3. ^ "Copa del Rey 1994" [1994 Spanish Cup] (in Spanish). Geocities. Archived from the original on 10 October 2010. Retrieved 2007.
  4. ^ "1998/99: Lazio leave it late". UEFA. 19 May 1999. Retrieved 2015.
  5. ^ Brodkin, Jon (12 September 2001). "Cole sent off as Gunners slump". The Guardian. Retrieved 2015.
  6. ^ "Coventry snap up Engonga". BBC Sport. 13 February 2003. Retrieved 2010.
  7. ^ Bauzà, Jaime (7 August 2014). "Un cuerpo técnico de leyenda" [A technical staff for the ages]. Diario de Mallorca (in Spanish). Retrieved 2019.
  8. ^ Galindo, Jesús (24 September 1998). "Camacho debuta con épica" [Camacho has epic debut]. Mundo Deportivo (in Spanish). Retrieved 2012.
  9. ^ Garde, Luis (15 November 2006). "Navarro, el tercer debutante más "viejo"" [Navarro, third "oldest" debutant]. ABC (in Spanish). Retrieved 2015.
  10. ^ Román, Rogelio (6 May 1999). "España sigue disfrutando" [Spain continue to enjoy themselves]. Mundo Deportivo (in Spanish). Retrieved 2015.
  11. ^ "Etxeberria spares Spain's blushes against Slovenia". UEFA. 6 October 2003. Retrieved 2015.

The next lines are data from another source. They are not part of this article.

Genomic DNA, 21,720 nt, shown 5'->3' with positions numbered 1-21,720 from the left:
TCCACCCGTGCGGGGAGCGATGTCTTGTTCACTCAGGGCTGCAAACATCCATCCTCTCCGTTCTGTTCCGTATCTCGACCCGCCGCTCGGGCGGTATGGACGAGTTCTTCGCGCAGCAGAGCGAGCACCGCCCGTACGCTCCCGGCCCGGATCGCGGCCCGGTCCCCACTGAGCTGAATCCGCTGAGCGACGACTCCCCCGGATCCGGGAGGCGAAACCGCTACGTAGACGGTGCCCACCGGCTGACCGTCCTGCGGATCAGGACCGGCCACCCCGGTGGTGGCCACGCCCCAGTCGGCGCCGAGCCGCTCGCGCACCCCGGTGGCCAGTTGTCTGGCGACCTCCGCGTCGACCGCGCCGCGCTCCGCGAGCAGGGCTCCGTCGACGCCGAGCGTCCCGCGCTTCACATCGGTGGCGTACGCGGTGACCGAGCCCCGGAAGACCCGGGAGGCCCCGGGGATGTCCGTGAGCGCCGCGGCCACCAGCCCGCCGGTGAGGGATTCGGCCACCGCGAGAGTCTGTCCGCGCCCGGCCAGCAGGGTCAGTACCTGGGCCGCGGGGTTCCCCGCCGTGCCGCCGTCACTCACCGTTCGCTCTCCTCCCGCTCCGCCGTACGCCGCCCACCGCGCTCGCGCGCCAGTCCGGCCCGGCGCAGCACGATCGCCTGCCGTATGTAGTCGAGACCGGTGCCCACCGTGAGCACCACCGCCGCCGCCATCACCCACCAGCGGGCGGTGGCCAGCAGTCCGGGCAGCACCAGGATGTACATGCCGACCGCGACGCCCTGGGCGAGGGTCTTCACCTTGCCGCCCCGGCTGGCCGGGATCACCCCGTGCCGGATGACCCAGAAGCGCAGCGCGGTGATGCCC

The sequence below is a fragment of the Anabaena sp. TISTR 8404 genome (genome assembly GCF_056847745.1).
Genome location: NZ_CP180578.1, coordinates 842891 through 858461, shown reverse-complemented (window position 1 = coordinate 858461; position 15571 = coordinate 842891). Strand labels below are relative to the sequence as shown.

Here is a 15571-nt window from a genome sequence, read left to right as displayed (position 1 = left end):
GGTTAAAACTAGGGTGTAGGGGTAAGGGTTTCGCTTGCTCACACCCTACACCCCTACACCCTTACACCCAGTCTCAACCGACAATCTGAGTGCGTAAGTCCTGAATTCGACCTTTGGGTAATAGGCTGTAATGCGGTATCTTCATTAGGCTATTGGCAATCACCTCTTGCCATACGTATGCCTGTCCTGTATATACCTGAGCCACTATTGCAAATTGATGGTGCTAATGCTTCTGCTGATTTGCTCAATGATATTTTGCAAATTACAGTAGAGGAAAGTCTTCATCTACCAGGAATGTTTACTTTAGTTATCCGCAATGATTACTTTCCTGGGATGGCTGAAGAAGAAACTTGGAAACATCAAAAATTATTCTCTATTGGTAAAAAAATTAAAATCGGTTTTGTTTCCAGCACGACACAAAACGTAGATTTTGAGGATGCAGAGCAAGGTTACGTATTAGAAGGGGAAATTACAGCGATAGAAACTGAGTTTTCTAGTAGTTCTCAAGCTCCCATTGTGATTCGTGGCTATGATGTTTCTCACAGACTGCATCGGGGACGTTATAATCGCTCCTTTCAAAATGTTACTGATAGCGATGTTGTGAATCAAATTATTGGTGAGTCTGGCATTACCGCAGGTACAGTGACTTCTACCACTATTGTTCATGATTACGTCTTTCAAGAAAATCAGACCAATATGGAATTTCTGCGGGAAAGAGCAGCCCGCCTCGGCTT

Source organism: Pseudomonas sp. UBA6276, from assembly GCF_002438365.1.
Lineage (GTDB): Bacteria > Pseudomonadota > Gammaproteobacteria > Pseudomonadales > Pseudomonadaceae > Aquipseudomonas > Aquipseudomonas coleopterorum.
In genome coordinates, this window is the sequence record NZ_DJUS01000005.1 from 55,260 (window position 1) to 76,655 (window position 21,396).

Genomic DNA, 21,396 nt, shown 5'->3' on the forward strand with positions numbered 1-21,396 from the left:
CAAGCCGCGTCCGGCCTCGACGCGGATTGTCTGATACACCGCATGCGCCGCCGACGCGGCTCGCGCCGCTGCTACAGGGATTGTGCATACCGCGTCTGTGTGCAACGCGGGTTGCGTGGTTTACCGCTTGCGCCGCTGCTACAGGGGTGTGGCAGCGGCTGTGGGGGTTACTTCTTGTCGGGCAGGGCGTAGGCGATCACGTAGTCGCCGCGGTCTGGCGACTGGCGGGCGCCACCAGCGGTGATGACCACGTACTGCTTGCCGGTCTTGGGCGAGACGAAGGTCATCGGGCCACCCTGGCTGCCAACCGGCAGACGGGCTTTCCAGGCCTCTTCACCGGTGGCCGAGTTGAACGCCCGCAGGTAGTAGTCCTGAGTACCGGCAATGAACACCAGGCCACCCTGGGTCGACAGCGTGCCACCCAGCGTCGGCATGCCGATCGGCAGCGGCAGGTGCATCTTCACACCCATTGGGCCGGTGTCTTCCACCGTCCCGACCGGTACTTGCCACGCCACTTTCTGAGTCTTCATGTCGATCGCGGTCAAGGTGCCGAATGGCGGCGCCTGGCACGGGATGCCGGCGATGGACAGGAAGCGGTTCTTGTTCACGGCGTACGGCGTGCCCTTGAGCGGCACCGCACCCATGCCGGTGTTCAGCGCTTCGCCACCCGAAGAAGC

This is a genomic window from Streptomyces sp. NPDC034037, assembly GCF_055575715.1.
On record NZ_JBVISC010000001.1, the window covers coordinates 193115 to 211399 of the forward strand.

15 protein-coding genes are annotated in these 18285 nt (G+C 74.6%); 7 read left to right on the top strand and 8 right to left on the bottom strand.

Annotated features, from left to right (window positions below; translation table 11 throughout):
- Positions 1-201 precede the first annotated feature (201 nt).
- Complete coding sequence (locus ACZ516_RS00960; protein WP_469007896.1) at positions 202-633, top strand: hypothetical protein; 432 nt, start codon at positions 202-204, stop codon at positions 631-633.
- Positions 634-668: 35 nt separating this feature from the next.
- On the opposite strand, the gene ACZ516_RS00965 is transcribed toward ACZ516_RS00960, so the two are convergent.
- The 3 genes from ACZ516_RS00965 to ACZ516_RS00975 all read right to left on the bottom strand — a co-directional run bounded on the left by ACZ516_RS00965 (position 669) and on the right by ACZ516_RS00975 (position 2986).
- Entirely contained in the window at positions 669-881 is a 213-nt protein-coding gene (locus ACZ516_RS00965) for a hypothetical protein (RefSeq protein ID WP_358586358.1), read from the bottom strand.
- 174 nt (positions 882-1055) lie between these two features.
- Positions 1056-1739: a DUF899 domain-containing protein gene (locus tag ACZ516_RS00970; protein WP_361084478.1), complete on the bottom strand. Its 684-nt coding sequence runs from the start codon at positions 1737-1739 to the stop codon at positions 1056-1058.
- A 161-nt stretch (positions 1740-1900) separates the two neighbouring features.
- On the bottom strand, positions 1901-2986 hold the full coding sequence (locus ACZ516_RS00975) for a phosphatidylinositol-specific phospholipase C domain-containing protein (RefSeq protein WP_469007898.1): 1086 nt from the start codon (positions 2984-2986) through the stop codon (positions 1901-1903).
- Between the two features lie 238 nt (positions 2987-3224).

12. ^ Lowe, Sid (23 November 2011). "Jonas Ramalho helping to dispel longstanding Athletic Bilbao myth". Sports Illustrated. Retrieved 2020.
  13. ^ "Vicente Engonga deja el Mallorca para dirigir a Guinea Ecuatorial" [Vicente Engonga leaves Mallorca to coach Equatorial Guinea] (in Spanish). Soitu. 4 August 2008. Retrieved 2008.
  14. ^ "España vence a Croacia en la inauguración del Estadio Olímpico de Sevilla" [Spain defeat Croatia in opening of Sevilla Olympic Stadium]. El Mundo (in Spanish). 6 May 1999. Retrieved 2016.
  15. ^ Sánchez, Guillermo (20 October 2018). "La saga de los Engonga" [The Engonga saga]. Marca (in Spanish). Retrieved 2019.
  16. ^ Rodrigálvarez, Eduardo (14 November 2013). "Del cole a jugar contra La Roja" [From school to playing against La Roja]. El País (in Spanish). Retrieved 2019.

External links

  This article uses material from the Wikipedia page available here. It is released under the Creative Commons Attribution-Share-Alike License 3.0.